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Andrew Crockett House/ Crockett-Knox House


Photo by Alan Shipston


Located at 8230 Wikle Rd. East, the property was built about 1800 by Major Andrew Crockett (1747-1821) and Sarah “Sally” Elliott Thompson Crockett (1750-1821).


It is a 2 story Greek Revival home. Crockett served in the Revolutionary War and received large tracts of land in various places. By trade, he was a gunsmith, blacksmith and cattle farmer. Various research shows large grants of 2,650, 5,400, and 2,400 acres in Kentucky and 740 acres in Tennessee. Henry Clay served as his attorney in Kentucky to settle land disputes until 1812. The Crockett family settled in the area in 1799 on a 640 acre land claim. The first home was a log cabin in 1800. There were 4 grants to Crockett family members: 1) Joseph Crockett, grandson, settled Moores Lane (now Crockett Springs golf club); 2) Wilson Pike and Crockett Rd where Crockett Elementary School is; 3) the land of Brentwood Country Club; and 4) John. H. Crockett, grandson, settled Wilson Pike and Osborn Rd. (now Colonial Lake Estates).


The Crocketts were originally French Huegenots who eventually converted to Protestantism in the Reformation and were forced to leave France. While on the journey that ended in North America, the name was changed from Crocketagne to Crockett. The father, Samuel Crockett, came to America about 1720. Evidently he met a young girl on the ship, was smitten, and told her father of his interest and that he would wait for her to come of age to marry. And when old enough, he wed Esther Thompson. Her family ended up in Middle Tennessee as well. By 1820 Andrew had increased the Brentwood area land holdings to 400 acres.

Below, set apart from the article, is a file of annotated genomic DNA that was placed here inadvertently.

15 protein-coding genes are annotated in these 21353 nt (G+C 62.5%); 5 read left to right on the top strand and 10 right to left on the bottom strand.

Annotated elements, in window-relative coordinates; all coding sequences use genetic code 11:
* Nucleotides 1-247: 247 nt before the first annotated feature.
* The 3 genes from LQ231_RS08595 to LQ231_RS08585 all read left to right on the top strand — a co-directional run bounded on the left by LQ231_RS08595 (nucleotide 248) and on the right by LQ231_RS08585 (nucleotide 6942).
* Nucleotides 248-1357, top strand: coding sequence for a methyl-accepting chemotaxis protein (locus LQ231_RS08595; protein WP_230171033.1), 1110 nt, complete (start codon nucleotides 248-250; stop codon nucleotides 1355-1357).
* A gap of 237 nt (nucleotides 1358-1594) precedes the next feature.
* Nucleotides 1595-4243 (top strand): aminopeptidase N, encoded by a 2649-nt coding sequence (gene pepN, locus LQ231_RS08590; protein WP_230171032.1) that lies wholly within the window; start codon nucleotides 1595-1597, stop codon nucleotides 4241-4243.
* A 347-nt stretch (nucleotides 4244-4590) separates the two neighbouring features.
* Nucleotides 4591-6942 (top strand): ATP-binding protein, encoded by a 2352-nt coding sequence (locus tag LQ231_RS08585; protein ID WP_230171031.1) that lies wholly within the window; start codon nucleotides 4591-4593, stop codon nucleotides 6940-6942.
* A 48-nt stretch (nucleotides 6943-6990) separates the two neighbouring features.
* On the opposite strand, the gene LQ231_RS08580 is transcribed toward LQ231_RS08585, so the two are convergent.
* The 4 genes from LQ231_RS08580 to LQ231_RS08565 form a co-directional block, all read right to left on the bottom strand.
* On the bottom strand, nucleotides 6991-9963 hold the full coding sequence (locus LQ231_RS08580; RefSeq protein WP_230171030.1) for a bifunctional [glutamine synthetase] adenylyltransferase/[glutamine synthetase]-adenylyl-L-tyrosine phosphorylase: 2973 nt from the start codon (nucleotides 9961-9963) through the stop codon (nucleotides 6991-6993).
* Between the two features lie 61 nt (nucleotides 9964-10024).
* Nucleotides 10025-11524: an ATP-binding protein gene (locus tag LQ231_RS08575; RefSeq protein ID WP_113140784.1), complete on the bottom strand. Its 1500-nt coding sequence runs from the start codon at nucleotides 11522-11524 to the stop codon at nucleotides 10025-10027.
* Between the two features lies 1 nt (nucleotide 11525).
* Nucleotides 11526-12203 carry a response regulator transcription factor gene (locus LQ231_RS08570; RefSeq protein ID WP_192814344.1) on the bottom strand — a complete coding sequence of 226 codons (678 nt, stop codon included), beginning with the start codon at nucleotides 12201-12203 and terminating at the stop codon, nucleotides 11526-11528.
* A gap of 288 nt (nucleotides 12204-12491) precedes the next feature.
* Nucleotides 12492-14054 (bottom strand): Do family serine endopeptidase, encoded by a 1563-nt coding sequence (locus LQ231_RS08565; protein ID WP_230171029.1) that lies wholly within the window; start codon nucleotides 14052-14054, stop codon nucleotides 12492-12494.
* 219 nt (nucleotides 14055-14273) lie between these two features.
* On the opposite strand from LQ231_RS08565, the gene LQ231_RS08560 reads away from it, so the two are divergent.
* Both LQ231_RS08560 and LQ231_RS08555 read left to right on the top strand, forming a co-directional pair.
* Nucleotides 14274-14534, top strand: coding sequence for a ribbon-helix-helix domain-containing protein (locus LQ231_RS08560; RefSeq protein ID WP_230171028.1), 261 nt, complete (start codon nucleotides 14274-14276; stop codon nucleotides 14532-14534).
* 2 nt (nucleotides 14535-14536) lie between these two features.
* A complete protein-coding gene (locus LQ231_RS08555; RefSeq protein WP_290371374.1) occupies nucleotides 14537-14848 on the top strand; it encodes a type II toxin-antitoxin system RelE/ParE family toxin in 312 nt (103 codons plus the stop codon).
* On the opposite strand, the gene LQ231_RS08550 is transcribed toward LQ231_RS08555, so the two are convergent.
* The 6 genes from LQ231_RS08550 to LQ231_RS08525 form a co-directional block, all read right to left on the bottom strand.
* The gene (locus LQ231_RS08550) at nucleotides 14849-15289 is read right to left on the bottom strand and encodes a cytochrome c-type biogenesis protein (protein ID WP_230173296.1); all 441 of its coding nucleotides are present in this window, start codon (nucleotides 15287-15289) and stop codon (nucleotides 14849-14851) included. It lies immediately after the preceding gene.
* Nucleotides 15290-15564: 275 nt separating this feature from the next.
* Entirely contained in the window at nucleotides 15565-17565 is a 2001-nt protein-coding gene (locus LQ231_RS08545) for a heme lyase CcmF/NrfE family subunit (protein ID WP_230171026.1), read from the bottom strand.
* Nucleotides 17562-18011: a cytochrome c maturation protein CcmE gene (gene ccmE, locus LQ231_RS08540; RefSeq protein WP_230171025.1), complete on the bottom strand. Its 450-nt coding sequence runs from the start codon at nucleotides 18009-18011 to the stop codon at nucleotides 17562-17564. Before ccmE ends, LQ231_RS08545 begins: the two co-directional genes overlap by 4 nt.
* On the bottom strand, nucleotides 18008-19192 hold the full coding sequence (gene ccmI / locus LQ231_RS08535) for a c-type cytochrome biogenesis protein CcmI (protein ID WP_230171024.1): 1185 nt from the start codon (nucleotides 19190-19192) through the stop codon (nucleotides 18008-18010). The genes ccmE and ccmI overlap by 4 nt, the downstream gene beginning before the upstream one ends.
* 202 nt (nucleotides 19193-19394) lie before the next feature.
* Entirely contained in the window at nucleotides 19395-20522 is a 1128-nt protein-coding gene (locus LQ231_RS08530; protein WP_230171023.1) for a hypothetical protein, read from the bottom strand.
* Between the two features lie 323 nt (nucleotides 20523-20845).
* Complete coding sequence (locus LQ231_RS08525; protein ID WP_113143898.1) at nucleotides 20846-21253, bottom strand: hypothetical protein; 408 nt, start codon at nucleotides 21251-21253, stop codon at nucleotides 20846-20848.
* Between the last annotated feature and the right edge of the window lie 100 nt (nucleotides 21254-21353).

Early in the 1800s, Crockett gave some land to sons including Samuel Crockett who built Forge Seat. He and Sam operated a well-known forge to build metal works including firearms. The accurate rifles were known as the Crockett Rifle, and were used by General Andrew Jackson’s militia in the Indian Wars as well as the Battle of Orleans. About 1815, Crockett sold the blacksmith portion of business to James Crockett. and then built his new home - in which he and Sally lived for about 7 years.


One of Sally Thompson Crockett’s nephews was Thomas “Tommy” Thompson of Brightwoods and remembered by Thompson Lane. By about 1850, ownership had changed to the Knox family. In 1988, the owners were Theodore and Janet Thompson with 1 acre. In August 2020, the property was sold. NRHP 1988 See Brightwoods, Forge Seat


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